Nearly all 802.11ac routers are also dual band, meaning that they have two radios inside: One is a radio that communicates with older 802.11 devices that use the the 2.4 GHz frequency (802.11b, g, or n), the other talks to gadgets on the 5 GHz band. The advantage to operating at 5 GHz is a) it’s faster, and b) you can avoid interference from Bluetooth, baby monitors, microwave ovens, and other devices that can muck with devices at 2.4 GHz. 

The upshot: Dual-band routers are what you want.

Beautiful streamers
The next question — one where you run into blizzards of obscure terminology — is how many spatial streams the router can support at one time. Today’s .11ac routers can support up to three data streams, each with a maximum throughput (data transfer rate) of 433 megabits per second. That means the router can seamlessly stream a high-def movie to your 50-inch connected TV while your son watches YouTube on his laptop, your daughter plays Xbox Live, and you surf the Web on your tablet. Or it may be able to stream an HD video from your phone to your TV in a matter of seconds.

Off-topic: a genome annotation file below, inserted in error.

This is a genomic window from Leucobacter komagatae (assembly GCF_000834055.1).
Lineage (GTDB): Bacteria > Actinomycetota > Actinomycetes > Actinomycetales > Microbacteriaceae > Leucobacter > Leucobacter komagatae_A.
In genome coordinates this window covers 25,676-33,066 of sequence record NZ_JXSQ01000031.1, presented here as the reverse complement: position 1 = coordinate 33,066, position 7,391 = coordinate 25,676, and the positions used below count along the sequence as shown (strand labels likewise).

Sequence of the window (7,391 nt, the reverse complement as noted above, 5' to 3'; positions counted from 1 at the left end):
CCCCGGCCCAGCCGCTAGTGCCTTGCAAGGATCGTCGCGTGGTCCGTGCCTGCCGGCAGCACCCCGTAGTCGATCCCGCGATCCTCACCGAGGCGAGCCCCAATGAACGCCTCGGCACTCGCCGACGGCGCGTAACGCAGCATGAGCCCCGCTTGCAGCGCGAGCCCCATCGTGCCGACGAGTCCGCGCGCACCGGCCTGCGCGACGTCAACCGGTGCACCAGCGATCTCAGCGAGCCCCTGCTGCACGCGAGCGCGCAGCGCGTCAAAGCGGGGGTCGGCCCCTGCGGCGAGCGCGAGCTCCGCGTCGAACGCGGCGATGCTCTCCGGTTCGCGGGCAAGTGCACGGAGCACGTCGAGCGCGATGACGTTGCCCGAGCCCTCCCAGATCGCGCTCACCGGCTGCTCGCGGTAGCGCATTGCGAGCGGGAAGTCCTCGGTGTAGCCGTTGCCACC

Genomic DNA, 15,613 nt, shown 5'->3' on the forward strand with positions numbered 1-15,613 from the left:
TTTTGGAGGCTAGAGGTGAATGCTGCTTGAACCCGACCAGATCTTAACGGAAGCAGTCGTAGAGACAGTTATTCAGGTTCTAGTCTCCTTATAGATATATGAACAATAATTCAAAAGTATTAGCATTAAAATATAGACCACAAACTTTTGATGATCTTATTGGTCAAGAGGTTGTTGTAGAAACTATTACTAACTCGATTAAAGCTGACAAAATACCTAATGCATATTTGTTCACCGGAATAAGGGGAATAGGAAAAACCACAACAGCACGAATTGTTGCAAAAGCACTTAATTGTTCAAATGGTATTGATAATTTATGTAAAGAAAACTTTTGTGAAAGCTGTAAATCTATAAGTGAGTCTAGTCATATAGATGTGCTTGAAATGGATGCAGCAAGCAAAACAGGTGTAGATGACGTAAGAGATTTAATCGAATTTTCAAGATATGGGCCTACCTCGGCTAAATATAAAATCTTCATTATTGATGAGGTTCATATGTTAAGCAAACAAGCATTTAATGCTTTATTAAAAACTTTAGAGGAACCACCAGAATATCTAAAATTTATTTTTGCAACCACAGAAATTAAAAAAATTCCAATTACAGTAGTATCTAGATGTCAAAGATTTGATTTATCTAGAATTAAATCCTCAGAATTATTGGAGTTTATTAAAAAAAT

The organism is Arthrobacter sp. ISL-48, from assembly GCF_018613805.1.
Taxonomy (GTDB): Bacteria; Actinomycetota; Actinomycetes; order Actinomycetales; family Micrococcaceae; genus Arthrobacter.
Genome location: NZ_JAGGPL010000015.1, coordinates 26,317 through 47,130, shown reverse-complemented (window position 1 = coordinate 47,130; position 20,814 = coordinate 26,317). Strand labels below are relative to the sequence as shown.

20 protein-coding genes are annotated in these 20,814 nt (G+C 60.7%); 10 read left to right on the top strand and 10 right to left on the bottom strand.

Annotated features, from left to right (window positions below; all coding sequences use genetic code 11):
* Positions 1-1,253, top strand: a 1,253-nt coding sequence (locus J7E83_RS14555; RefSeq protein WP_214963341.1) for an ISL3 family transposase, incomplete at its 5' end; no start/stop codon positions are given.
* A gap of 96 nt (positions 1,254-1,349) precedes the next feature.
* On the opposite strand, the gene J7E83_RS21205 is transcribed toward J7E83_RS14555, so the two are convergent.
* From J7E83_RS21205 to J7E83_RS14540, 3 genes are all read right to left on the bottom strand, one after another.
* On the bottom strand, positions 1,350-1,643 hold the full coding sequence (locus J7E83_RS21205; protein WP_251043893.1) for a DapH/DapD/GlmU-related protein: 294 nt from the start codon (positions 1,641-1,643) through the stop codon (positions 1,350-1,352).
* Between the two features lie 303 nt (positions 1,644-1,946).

The Netgear Nighthawk AC1900 router (Netgear)

It accomplishes this via a technology known as MIMO (multiple-input, multiple-output) using several antennas. The number of antennas and streams is usually indicated by numbers like 2×2 (two antennas for receiving and two for transmitting) or 3×3. Generally speaking, the more antennas you have, the more data streams the router can deliver and the more devices it can support at the same time.

So if you see a router with “Dual Band Wireless AC1900” on the side of the box, that means it uses both .11ac and .11n technology, works with wireless devices that operate at either 2.4 or 5 GHz, and offers a maximum throughput of 1.9 gigabits — 1.3 gigabits for the .11ac radio, plus another 600 megabits for .11n — via three data streams. Stick with me here.